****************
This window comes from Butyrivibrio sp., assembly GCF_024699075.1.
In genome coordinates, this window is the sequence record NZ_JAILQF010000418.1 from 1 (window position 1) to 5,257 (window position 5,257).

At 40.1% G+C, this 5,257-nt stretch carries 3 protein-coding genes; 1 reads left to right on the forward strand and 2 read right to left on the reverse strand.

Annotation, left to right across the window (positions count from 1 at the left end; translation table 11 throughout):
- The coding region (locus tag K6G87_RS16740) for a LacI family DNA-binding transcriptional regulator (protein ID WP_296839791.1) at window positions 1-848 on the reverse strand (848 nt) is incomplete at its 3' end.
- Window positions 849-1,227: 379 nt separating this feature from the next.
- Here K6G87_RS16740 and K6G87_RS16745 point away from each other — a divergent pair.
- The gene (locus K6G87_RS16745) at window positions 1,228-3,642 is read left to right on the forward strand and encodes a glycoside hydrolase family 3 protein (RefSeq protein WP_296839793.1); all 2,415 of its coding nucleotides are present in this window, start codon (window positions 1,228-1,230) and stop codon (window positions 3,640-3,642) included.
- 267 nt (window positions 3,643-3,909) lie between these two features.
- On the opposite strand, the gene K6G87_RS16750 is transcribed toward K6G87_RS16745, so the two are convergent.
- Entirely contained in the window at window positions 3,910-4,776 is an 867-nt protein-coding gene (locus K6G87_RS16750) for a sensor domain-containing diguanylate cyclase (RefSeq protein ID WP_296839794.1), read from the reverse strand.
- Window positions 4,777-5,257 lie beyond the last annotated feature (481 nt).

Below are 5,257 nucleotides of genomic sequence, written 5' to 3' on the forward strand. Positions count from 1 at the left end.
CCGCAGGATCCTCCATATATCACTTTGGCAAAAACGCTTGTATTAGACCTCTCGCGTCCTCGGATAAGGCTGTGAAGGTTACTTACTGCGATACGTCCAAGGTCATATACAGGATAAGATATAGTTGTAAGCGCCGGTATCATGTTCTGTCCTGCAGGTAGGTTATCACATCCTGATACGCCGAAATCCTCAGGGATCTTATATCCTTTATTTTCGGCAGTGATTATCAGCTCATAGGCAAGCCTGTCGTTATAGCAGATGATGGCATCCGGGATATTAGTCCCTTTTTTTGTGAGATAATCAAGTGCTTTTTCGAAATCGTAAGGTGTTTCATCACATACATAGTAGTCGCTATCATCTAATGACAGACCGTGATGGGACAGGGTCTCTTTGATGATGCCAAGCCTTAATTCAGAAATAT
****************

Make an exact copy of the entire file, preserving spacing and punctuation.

This window comes from Butyrivibrio sp., assembly GCF_024699075.1.
In genome coordinates, this window is the sequence record NZ_JAILQF010000418.1 from 1 (window position 1) to 5,257 (window position 5,257).

At 40.1% G+C, this 5,257-nt stretch carries 3 protein-coding genes; 1 reads left to right on the forward strand and 2 read right to left on the reverse strand.

Annotation, left to right across the window (positions count from 1 at the left end; translation table 11 throughout):
- The coding region (locus tag K6G87_RS16740) for a LacI family DNA-binding transcriptional regulator (protein ID WP_296839791.1) at window positions 1-848 on the reverse strand (848 nt) is incomplete at its 3' end.
- Window positions 849-1,227: 379 nt separating this feature from the next.
- Here K6G87_RS16740 and K6G87_RS16745 point away from each other — a divergent pair.
- The gene (locus K6G87_RS16745) at window positions 1,228-3,642 is read left to right on the forward strand and encodes a glycoside hydrolase family 3 protein (RefSeq protein WP_296839793.1); all 2,415 of its coding nucleotides are present in this window, start codon (window positions 1,228-1,230) and stop codon (window positions 3,640-3,642) included.
- 267 nt (window positions 3,643-3,909) lie between these two features.
- On the opposite strand, the gene K6G87_RS16750 is transcribed toward K6G87_RS16745, so the two are convergent.
- Entirely contained in the window at window positions 3,910-4,776 is an 867-nt protein-coding gene (locus K6G87_RS16750) for a sensor domain-containing diguanylate cyclase (RefSeq protein ID WP_296839794.1), read from the reverse strand.
- Window positions 4,777-5,257 lie beyond the last annotated feature (481 nt).

Below are 5,257 nucleotides of genomic sequence, written 5' to 3' on the forward strand. Positions count from 1 at the left end.
CCGCAGGATCCTCCATATATCACTTTGGCAAAAACGCTTGTATTAGACCTCTCGCGTCCTCGGATAAGGCTGTGAAGGTTACTTACTGCGATACGTCCAAGGTCATATACAGGATAAGATATAGTTGTAAGCGCCGGTATCATGTTCTGTCCTGCAGGTAGGTTATCACATCCTGATACGCCGAAATCCTCAGGGATCTTATATCCTTTATTTTCGGCAGTGATTATCAGCTCATAGGCAAGCCTGTCGTTATAGCAGATGATGGCATCCGGGATATTAGTCCCTTTTTTTGTGAGATAATCAAGTGCTTTTTCGAAATCGTAAGGTGTTTCATCACATACATAGTAGTCGCTATCATCTAATGACAGACCGTGATGGGACAGGGTCTCTTTGATGATGCCAAGCCTTAATTCAGAAATAT